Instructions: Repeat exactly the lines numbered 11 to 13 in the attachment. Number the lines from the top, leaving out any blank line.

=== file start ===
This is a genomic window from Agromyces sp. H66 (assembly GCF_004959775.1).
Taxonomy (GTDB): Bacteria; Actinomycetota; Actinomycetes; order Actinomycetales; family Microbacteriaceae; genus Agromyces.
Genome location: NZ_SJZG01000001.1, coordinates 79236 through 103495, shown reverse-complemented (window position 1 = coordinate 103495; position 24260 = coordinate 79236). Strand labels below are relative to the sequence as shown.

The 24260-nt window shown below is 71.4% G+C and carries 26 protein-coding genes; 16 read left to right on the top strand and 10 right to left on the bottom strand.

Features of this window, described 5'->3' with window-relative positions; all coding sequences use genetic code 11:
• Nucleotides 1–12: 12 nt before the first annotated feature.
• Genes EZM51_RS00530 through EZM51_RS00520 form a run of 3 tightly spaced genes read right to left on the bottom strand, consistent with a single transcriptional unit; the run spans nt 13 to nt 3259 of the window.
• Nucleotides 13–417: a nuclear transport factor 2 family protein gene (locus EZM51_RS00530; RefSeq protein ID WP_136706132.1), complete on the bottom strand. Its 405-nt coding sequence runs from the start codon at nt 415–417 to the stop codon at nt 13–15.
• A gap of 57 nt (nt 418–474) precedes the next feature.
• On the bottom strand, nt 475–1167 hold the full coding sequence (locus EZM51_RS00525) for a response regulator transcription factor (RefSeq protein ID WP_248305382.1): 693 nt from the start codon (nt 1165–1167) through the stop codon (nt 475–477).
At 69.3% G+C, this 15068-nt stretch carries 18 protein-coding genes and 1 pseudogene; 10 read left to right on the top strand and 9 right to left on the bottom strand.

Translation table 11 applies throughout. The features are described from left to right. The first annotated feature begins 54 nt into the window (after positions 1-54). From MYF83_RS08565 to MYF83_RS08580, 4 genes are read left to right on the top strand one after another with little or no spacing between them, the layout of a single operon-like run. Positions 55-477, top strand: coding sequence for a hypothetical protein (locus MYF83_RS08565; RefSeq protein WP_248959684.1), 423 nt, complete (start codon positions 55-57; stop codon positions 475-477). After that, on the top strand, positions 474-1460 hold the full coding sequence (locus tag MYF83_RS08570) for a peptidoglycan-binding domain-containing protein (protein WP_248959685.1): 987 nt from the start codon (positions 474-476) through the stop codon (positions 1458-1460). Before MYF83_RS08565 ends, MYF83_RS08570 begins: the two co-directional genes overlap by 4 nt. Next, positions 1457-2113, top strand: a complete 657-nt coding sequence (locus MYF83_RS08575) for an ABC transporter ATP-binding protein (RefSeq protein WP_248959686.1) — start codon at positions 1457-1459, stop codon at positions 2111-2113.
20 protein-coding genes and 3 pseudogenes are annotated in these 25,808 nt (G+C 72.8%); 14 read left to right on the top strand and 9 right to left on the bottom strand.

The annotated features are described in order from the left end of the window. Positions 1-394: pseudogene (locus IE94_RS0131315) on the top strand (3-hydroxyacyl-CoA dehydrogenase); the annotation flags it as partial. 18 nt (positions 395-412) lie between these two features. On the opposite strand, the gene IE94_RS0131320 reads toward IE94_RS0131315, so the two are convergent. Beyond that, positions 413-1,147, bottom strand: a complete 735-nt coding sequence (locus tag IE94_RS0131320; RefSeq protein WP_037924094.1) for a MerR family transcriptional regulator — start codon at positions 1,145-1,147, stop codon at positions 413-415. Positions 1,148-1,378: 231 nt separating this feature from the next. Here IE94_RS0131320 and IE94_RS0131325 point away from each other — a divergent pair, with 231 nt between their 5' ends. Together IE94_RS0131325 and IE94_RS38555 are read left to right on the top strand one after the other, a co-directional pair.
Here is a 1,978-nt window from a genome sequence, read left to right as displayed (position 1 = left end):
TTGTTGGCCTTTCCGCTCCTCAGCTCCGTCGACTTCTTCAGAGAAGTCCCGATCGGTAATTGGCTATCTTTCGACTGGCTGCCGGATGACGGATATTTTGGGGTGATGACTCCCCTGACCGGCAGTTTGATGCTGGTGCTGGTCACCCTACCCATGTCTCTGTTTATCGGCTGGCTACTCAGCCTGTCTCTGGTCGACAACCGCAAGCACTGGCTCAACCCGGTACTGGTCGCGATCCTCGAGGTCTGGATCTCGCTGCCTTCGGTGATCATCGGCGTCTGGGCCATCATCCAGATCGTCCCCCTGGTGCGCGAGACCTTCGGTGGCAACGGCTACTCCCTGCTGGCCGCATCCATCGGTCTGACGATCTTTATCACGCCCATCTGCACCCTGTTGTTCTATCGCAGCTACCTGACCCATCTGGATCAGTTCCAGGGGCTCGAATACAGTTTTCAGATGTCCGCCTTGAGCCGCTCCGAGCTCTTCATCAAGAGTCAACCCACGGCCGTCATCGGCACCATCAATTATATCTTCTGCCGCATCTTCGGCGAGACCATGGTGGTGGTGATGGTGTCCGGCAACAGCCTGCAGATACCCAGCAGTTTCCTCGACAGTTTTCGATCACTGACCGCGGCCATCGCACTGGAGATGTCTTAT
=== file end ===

At 69.3% G+C, this 15068-nt stretch carries 18 protein-coding genes and 1 pseudogene; 10 read left to right on the top strand and 9 right to left on the bottom strand.

Translation table 11 applies throughout. The features are described from left to right. The first annotated feature begins 54 nt into the window (after positions 1-54). From MYF83_RS08565 to MYF83_RS08580, 4 genes are read left to right on the top strand one after another with little or no spacing between them, the layout of a single operon-like run. Positions 55-477, top strand: coding sequence for a hypothetical protein (locus MYF83_RS08565; RefSeq protein WP_248959684.1), 423 nt, complete (start codon positions 55-57; stop codon positions 475-477). After that, on the top strand, positions 474-1460 hold the full coding sequence (locus tag MYF83_RS08570) for a peptidoglycan-binding domain-containing protein (protein WP_248959685.1): 987 nt from the start codon (positions 474-476) through the stop codon (positions 1458-1460). Before MYF83_RS08565 ends, MYF83_RS08570 begins: the two co-directional genes overlap by 4 nt. Next, positions 1457-2113, top strand: a complete 657-nt coding sequence (locus MYF83_RS08575) for an ABC transporter ATP-binding protein (RefSeq protein WP_248959686.1) — start codon at positions 1457-1459, stop codon at positions 2111-2113.
20 protein-coding genes and 3 pseudogenes are annotated in these 25,808 nt (G+C 72.8%); 14 read left to right on the top strand and 9 right to left on the bottom strand.